However, what happens next to the fighters who surrendered is unclear. According to The Associated Press, some have already been taken by Russians to a former penal colony in an area that Moscow-backed separatists control, though Kyiv still hopes for their release as part of prisoner swaps.

The Hill: The United States on Wednesday announced $215 million in new emergency food aid to Ukraine, with more expected.

The Associated Press: Red Cross registers hundreds of Ukrainian POWs from Mariupol.  

Bloomberg News: Russian soldier pleads guilty to killing civilian at Ukraine war crimes trial.

The Associated Press: NATO talks with Finland, Sweden falter but will continue.

Reuters: Russia uses new laser weapons in war, Ukrainian President Volodymyr  Zelensky mocks “wonder weapon.”

📝 Introducing NotedDC, The Hill’s curated commentary on the beat of the Beltway. Click here to subscribe to our latest newsletter


■ America’s Doug Mastriano problem, by Ross Douthat, columnist, The New York Times. 

■ Buffalo shooting shows why the media cover Tucker Carlson’s ugliness, by Eric Wemple, media columnist, The Washington Post.


The House meets at 9 a.m.

The Senate convenes at 10 a.m. and will resume consideration of the Ukraine Supplemental Aid Package.

The president will receive the President’s Daily Brief at 8:30 a.m. Biden will host Finnish President Sauli Niinistö and Swedish Prime Minister Magdalena Andersson at 9:15 a.m. to discuss their countries’ respective NATO applications and European security. All three leaders will make public remarks at 10:30 a.m. The president will depart for Seoul, South Korea.

Vice President Harris will virtually meet with abortion providers at 2:05 p.m.

First lady Jill Biden is in Quito, Ecuador, where she will meet with President Guillermo Lasso and first lady María de Lourdes Alcívar de Lasso at the Carondelet Palace. The two first ladies will also visit a child development center. Biden will deliver remarks at 2 p.m. ET before visiting an elementary school that is hosting a U.S.-supported program that helps Ecuadorian, Venezuelan and Colombian teenagers rejoin the formal school system.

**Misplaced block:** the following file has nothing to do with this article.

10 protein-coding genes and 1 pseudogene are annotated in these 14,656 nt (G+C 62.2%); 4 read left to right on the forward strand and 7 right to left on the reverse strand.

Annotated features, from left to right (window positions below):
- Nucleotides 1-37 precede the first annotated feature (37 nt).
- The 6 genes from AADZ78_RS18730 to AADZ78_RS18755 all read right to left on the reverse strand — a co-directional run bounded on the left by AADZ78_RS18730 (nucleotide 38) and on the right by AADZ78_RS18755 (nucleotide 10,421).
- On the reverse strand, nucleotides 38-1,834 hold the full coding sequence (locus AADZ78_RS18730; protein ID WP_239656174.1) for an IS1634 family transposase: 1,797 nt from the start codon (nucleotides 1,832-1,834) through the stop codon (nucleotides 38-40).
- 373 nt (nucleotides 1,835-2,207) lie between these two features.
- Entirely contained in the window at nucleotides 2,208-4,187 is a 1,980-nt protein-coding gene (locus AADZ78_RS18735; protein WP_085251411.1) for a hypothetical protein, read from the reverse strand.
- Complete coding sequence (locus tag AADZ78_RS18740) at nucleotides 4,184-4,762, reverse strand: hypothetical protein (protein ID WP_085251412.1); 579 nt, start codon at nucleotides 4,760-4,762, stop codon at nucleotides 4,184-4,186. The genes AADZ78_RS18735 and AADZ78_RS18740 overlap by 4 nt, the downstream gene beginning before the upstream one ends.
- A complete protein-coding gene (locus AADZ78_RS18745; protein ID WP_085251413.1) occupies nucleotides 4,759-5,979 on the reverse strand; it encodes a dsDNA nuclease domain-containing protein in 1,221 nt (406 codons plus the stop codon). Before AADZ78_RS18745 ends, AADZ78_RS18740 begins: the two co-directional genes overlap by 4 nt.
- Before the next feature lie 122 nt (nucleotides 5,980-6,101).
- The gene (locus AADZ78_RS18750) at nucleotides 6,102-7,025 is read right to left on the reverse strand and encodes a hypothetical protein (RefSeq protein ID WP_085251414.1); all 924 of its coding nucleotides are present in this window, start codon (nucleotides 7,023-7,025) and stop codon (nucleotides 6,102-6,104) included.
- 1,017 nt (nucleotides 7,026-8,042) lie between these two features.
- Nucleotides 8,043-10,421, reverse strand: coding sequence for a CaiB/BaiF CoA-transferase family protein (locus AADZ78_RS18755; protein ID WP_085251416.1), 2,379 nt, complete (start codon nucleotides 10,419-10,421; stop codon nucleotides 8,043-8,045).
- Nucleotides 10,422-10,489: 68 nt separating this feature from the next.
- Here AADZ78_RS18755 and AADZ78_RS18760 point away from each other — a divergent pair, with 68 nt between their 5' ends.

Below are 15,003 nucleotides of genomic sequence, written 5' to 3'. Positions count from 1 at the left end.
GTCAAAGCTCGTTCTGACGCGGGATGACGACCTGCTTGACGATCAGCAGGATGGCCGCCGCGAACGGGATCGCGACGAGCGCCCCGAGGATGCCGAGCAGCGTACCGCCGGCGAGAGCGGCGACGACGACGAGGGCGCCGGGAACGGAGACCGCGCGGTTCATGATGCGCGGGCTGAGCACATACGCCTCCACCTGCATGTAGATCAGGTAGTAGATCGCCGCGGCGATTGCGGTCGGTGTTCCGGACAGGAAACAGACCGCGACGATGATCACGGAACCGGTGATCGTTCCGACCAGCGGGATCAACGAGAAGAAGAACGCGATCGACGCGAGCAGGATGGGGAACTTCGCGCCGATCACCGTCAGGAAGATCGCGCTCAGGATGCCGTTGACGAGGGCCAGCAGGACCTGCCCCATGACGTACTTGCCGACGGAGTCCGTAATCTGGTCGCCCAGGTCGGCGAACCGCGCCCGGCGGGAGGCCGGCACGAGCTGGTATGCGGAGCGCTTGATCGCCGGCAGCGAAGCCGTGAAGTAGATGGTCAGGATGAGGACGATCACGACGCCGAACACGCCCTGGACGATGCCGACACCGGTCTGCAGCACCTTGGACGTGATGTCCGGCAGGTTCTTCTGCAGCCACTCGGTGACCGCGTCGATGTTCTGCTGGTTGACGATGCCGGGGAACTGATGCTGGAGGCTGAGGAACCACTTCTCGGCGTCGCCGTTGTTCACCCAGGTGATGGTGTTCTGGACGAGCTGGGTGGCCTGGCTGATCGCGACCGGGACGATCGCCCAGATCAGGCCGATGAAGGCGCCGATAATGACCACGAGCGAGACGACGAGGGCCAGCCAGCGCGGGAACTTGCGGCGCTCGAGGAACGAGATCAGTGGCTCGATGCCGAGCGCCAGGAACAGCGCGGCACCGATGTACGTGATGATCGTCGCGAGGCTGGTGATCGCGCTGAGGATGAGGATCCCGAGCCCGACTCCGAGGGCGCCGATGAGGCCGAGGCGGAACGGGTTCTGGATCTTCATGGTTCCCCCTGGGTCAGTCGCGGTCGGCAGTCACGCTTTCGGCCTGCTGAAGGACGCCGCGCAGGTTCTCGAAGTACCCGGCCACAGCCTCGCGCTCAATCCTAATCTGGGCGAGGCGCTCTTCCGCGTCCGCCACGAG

Economic indicator: The National Association of Realtors at 10 a.m. will report U.S. existing home sales during April.

🖥  Hill.TV’s “Rising” program features news and interviews at, on YouTube and on Facebook at 10:30 a.m. ET. Also, check out the “Rising” podcast here.



© Associated Press / Cynthia S. Goldsmith, Russell Regner/CDC via AP | A microscope image of mature, oval-shaped monkeypox virions, 2003. 

Cases of monkeypox have been detected in Massachusetts, the United Kingdom, Portugal and Spain, baffling public health sleuths and raising new questions about the path of transmission for a virus usually seen in Africa. “Generally speaking, monkeypox is spread by respiratory transmission, but the characteristics of the 23 suspected cases point towards transmission through mucus during sexual relations,” Spain’s National Microbiology Centre said in a statement. According to the U.K. Health Security Agency, all of the U.K.’s most recent cases affected men who identify as gay or bisexual or other men who have sex with men. Monkeypox infections can produce fever, headache, muscle aches, swollen lymph nodes and chills. A rash or lesions that can look like chickenpox or syphilis can also develop and spread from the face to other parts of the body, including the genitals. Most people recover within a few weeks (The Guardian).